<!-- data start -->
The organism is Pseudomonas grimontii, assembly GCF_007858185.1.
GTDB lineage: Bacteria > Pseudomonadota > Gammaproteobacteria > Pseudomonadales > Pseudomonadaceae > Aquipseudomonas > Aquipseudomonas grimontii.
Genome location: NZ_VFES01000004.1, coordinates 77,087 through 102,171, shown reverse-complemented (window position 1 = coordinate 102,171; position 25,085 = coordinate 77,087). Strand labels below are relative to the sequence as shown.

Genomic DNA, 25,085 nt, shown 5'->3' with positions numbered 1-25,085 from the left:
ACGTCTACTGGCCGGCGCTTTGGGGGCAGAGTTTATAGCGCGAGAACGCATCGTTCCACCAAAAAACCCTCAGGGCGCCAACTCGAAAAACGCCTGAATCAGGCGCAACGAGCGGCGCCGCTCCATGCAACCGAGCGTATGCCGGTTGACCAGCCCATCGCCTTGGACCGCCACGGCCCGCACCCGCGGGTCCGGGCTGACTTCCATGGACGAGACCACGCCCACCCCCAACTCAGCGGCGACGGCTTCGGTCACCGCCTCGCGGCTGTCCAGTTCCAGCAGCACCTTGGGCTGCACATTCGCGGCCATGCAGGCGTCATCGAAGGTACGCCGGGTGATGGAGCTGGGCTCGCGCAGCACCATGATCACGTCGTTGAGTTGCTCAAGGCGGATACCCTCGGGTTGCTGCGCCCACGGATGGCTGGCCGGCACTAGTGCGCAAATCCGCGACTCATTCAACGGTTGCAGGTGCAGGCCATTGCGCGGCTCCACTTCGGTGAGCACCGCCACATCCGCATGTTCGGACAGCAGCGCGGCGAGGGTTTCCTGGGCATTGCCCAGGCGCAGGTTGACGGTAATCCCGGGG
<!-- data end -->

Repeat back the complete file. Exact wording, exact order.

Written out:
The organism is Pseudomonas grimontii, assembly GCF_007858185.1.
GTDB lineage: Bacteria > Pseudomonadota > Gammaproteobacteria > Pseudomonadales > Pseudomonadaceae > Aquipseudomonas > Aquipseudomonas grimontii.
Genome location: NZ_VFES01000004.1, coordinates 77,087 through 102,171, shown reverse-complemented (window position 1 = coordinate 102,171; position 25,085 = coordinate 77,087). Strand labels below are relative to the sequence as shown.

Genomic DNA, 25,085 nt, shown 5'->3' with positions numbered 1-25,085 from the left:
ACGTCTACTGGCCGGCGCTTTGGGGGCAGAGTTTATAGCGCGAGAACGCATCGTTCCACCAAAAAACCCTCAGGGCGCCAACTCGAAAAACGCCTGAATCAGGCGCAACGAGCGGCGCCGCTCCATGCAACCGAGCGTATGCCGGTTGACCAGCCCATCGCCTTGGACCGCCACGGCCCGCACCCGCGGGTCCGGGCTGACTTCCATGGACGAGACCACGCCCACCCCCAACTCAGCGGCGACGGCTTCGGTCACCGCCTCGCGGCTGTCCAGTTCCAGCAGCACCTTGGGCTGCACATTCGCGGCCATGCAGGCGTCATCGAAGGTACGCCGGGTGATGGAGCTGGGCTCGCGCAGCACCATGATCACGTCGTTGAGTTGCTCAAGGCGGATACCCTCGGGTTGCTGCGCCCACGGATGGCTGGCCGGCACTAGTGCGCAAATCCGCGACTCATTCAACGGTTGCAGGTGCAGGCCATTGCGCGGCTCCACTTCGGTGAGCACCGCCACATCCGCATGTTCGGACAGCAGCGCGGCGAGGGTTTCCTGGGCATTGCCCAGGCGCAGGTTGACGGTAATCCCGGGG